She finds herself crying a lot lately.
Sitting on the sofa in the family room, she'll look down at the spot on the carpet where he loved to lie and watch her as she went about her writer's life,
and the tears begin to fall.
She misses his shaggy ruff and pricked ears,
the plumed tail and intelligent, gentle eyes;
the outstretched paw and playful "chuff" that he used to get her attention when she paid too much attention to that machine on her lap.
She cries because he was only 11; she doesn't understand why her time with him was so short. Collies live to 13, at least, don't they?
Maybe it was his size. At 125 pounds, he topped the scales for a male collie. Surely his wolf blood would have lengthened his lifespan, wouldn't it?
But it didn't.
It was his hips. They failed him, quickly and spectacularly. He went from leaping in and out of the van for daily walks in the woods and parks, to being unable to get up on his own.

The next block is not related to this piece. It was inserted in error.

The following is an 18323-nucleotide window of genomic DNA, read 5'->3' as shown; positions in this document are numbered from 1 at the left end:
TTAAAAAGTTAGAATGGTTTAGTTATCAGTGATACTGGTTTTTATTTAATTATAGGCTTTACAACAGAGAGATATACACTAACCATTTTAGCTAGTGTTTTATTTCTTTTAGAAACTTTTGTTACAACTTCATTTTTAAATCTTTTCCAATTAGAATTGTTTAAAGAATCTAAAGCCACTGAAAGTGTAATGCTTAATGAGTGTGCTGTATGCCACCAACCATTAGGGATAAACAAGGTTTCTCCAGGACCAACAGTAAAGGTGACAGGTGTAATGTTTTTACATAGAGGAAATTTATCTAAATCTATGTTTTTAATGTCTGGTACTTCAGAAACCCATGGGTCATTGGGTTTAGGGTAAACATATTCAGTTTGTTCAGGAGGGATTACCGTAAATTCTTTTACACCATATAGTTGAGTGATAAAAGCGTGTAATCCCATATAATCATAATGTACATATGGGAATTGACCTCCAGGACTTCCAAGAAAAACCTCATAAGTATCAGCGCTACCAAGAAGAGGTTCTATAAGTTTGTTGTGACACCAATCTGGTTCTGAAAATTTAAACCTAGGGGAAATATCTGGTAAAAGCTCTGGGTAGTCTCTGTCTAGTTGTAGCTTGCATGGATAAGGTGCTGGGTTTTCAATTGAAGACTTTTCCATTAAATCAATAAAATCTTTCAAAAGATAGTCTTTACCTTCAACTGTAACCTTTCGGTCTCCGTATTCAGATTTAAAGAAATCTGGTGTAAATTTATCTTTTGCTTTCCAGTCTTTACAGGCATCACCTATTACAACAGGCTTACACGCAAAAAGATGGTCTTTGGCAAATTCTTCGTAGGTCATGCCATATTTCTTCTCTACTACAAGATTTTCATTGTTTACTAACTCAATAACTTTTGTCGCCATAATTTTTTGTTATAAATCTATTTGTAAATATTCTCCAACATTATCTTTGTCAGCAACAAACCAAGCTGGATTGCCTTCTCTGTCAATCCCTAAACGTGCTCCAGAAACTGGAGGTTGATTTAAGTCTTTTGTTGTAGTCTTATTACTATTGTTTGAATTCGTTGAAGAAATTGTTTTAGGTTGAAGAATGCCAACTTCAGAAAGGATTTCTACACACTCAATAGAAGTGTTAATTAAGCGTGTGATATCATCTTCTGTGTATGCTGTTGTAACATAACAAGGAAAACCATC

She did not want to say good-bye yet. She wasn't ready to give him up, to be without her best buddy.
But she couldn't stand to hear him cry when he tried to get up; to watch him crawl towards the water bowl that she had placed next to him; to see him tremble on shakey legs after being helped into the yard.
She sobbed as she spoke with the doctor about coming to the house. She spent the last night lying on the couch, with her hand caressing his fur. In the morning she held back tears as his tail thumped a happy greeting to the women who had come to ease his passing.
She held him as he pulled back from the needle, and looked at her with those beautiful gold eyes. She held him as he slipped into unconsciousness; as the doctor listened for the heartbeat that was no longer there.
The guilt haunts her. What could she have done differently?
He was only 11....